The idea that you give yourself a global rating as a human and that your general worth and self-acceptance depends on the goodness of your performance and the degree that people approve of you.
Yeah, I do this.
I always have.
I remember when I was younger and I heard about an elder cousin who got straight A’s. I felt that I would never get straight A’s and I felt hopelessly inadequate compared to her. Worse, I felt that my parents would never be proud of me. It was all too much. I ran into another room to cry.
The irony is, I did get straight A’s during the fall semester of my senior year of college. It was, without doubt, the most difficult semester of my life. I wrote 15 papers that semester. And I am only counting superstar were at least 4 pages long. I was shocked and happy, but not all that happy. Why? Because that winter break, I had surgery on my knees. I spent two weeks in the hospital with physical therapy twice a day. I had to relearn how to bend my knees, a slow and very painful process.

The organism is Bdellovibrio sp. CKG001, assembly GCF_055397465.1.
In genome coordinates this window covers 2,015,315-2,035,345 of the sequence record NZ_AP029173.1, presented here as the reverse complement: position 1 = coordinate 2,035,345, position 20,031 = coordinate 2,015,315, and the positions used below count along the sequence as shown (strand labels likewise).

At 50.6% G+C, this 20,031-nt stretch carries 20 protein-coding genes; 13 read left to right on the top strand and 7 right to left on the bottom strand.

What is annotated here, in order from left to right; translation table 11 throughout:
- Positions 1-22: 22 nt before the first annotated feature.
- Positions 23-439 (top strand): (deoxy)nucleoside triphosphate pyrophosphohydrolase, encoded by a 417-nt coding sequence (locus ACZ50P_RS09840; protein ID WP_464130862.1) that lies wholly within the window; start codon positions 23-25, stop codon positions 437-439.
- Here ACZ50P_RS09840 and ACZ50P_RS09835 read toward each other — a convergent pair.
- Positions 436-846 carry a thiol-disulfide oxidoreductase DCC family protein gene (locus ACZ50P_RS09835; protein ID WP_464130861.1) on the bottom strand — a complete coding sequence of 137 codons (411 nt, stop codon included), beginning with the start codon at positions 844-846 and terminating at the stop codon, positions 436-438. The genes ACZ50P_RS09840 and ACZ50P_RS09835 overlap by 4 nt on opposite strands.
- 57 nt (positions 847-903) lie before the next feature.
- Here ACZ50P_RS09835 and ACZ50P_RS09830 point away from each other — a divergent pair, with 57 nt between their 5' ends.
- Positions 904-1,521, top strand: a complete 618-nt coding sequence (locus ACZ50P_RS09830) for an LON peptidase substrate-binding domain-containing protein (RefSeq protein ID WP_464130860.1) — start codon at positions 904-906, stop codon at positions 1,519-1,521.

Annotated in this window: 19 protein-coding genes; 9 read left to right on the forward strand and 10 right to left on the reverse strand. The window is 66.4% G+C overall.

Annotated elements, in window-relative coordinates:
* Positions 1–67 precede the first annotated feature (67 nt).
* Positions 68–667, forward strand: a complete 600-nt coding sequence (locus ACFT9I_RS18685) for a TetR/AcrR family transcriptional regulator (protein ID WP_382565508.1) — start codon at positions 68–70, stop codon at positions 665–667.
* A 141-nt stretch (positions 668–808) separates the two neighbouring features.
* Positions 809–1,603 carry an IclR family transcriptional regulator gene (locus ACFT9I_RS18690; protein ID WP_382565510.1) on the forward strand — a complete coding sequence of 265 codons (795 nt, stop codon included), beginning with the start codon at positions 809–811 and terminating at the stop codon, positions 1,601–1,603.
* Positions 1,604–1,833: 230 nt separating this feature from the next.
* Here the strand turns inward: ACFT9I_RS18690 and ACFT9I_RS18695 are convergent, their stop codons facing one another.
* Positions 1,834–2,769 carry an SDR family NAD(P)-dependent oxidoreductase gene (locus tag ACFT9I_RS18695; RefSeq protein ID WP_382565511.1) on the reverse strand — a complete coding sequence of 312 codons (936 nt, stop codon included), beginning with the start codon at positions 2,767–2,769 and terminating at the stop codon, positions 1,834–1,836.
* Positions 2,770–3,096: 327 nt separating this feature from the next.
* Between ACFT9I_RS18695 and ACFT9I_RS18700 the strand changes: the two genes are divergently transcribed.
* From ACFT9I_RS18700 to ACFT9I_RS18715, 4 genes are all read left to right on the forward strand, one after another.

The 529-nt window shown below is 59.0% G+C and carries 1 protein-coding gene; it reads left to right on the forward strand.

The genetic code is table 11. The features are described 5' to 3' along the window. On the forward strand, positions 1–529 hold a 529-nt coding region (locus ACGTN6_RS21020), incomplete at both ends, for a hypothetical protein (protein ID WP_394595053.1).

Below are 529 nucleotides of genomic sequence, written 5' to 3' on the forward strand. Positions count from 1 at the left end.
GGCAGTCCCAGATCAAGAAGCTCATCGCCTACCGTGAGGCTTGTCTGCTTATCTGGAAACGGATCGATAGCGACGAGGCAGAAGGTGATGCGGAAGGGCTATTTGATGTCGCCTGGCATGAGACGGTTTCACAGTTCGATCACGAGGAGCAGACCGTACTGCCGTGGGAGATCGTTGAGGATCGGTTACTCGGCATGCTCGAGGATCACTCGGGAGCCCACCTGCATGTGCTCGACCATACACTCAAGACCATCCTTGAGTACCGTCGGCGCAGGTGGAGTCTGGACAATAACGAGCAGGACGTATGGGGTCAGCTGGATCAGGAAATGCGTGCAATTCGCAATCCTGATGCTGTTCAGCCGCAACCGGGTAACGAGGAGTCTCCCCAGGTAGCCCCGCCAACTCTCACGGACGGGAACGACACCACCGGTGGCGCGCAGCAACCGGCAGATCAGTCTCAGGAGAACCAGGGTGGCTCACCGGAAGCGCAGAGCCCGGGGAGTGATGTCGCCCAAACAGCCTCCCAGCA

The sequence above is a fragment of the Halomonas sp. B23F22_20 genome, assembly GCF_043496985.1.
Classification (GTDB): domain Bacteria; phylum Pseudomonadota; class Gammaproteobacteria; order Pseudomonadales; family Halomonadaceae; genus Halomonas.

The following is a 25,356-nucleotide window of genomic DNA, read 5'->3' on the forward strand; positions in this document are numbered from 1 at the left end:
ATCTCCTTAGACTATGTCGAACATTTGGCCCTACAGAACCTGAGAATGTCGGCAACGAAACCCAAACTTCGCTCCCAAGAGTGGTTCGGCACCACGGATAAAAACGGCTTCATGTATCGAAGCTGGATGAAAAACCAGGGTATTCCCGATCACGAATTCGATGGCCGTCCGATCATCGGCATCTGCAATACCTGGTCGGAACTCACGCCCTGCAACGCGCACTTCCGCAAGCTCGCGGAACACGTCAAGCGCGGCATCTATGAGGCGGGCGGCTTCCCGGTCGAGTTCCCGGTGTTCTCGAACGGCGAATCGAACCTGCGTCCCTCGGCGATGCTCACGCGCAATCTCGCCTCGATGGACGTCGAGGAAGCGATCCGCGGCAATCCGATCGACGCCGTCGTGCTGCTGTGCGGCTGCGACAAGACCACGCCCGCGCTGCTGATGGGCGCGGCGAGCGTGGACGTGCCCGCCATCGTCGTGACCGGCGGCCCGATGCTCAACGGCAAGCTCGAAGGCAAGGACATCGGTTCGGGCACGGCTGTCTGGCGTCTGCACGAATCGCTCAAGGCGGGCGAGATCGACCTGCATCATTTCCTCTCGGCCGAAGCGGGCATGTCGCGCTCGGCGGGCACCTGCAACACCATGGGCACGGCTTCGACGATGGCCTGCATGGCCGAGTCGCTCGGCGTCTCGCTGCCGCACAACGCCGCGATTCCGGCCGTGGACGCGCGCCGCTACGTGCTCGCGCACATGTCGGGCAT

In light of that, getting straight A’s seemed irrelevant.
i guess my point is, maybe the standards are not as important as we make them out to be. I wasn’t popular in high school, but for the most part, I haven’t had to see most of those people again, so did it really matter? I guess not.